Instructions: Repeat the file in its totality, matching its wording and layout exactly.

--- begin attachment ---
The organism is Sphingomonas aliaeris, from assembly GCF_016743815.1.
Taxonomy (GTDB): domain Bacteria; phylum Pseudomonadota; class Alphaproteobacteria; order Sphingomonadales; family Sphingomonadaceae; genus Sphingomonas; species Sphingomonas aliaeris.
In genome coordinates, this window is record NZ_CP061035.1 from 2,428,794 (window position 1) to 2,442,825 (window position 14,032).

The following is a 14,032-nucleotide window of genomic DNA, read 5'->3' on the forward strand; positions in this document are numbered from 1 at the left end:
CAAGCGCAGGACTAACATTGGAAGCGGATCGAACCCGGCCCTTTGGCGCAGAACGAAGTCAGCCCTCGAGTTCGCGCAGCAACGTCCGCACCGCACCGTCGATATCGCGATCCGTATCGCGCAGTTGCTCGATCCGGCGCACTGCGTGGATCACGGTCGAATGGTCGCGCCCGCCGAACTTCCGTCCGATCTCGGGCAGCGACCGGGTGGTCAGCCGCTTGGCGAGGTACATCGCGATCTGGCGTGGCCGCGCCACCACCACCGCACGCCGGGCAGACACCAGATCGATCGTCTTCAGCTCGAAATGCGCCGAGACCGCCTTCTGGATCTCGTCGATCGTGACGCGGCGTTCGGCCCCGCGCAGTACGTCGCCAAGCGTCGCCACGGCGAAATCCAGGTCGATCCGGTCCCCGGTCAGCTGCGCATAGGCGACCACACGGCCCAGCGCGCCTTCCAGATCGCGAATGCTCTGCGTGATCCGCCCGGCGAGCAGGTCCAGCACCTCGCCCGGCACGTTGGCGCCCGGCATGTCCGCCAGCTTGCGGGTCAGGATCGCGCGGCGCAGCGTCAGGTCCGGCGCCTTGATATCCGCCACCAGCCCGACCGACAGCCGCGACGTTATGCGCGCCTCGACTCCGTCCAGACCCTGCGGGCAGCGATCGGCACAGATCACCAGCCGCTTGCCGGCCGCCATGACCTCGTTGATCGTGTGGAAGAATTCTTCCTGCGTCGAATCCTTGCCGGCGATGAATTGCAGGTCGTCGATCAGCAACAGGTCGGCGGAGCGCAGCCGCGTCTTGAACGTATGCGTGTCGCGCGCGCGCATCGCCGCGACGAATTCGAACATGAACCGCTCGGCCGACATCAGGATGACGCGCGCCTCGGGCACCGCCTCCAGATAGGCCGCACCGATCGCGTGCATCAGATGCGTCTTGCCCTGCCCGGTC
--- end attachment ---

The organism is Sphingomonas aliaeris, from assembly GCF_016743815.1.
Taxonomy (GTDB): domain Bacteria; phylum Pseudomonadota; class Alphaproteobacteria; order Sphingomonadales; family Sphingomonadaceae; genus Sphingomonas; species Sphingomonas aliaeris.
In genome coordinates, this window is record NZ_CP061035.1 from 2,428,794 (window position 1) to 2,442,825 (window position 14,032).

The following is a 14,032-nucleotide window of genomic DNA, read 5'->3' on the forward strand; positions in this document are numbered from 1 at the left end:
CAAGCGCAGGACTAACATTGGAAGCGGATCGAACCCGGCCCTTTGGCGCAGAACGAAGTCAGCCCTCGAGTTCGCGCAGCAACGTCCGCACCGCACCGTCGATATCGCGATCCGTATCGCGCAGTTGCTCGATCCGGCGCACTGCGTGGATCACGGTCGAATGGTCGCGCCCGCCGAACTTCCGTCCGATCTCGGGCAGCGACCGGGTGGTCAGCCGCTTGGCGAGGTACATCGCGATCTGGCGTGGCCGCGCCACCACCACCGCACGCCGGGCAGACACCAGATCGATCGTCTTCAGCTCGAAATGCGCCGAGACCGCCTTCTGGATCTCGTCGATCGTGACGCGGCGTTCGGCCCCGCGCAGTACGTCGCCAAGCGTCGCCACGGCGAAATCCAGGTCGATCCGGTCCCCGGTCAGCTGCGCATAGGCGACCACACGGCCCAGCGCGCCTTCCAGATCGCGAATGCTCTGCGTGATCCGCCCGGCGAGCAGGTCCAGCACCTCGCCCGGCACGTTGGCGCCCGGCATGTCCGCCAGCTTGCGGGTCAGGATCGCGCGGCGCAGCGTCAGGTCCGGCGCCTTGATATCCGCCACCAGCCCGACCGACAGCCGCGACGTTATGCGCGCCTCGACTCCGTCCAGACCCTGCGGGCAGCGATCGGCACAGATCACCAGCCGCTTGCCGGCCGCCATGACCTCGTTGATCGTGTGGAAGAATTCTTCCTGCGTCGAATCCTTGCCGGCGATGAATTGCAGGTCGTCGATCAGCAACAGGTCGGCGGAGCGCAGCCGCGTCTTGAACGTATGCGTGTCGCGCGCGCGCATCGCCGCGACGAATTCGAACATGAACCGCTCGGCCGACATCAGGATGACGCGCGCCTCGGGCACCGCCTCCAGATAGGCCGCACCGATCGCGTGCATCAGATGCGTCTTGCCCTGCCCGGTC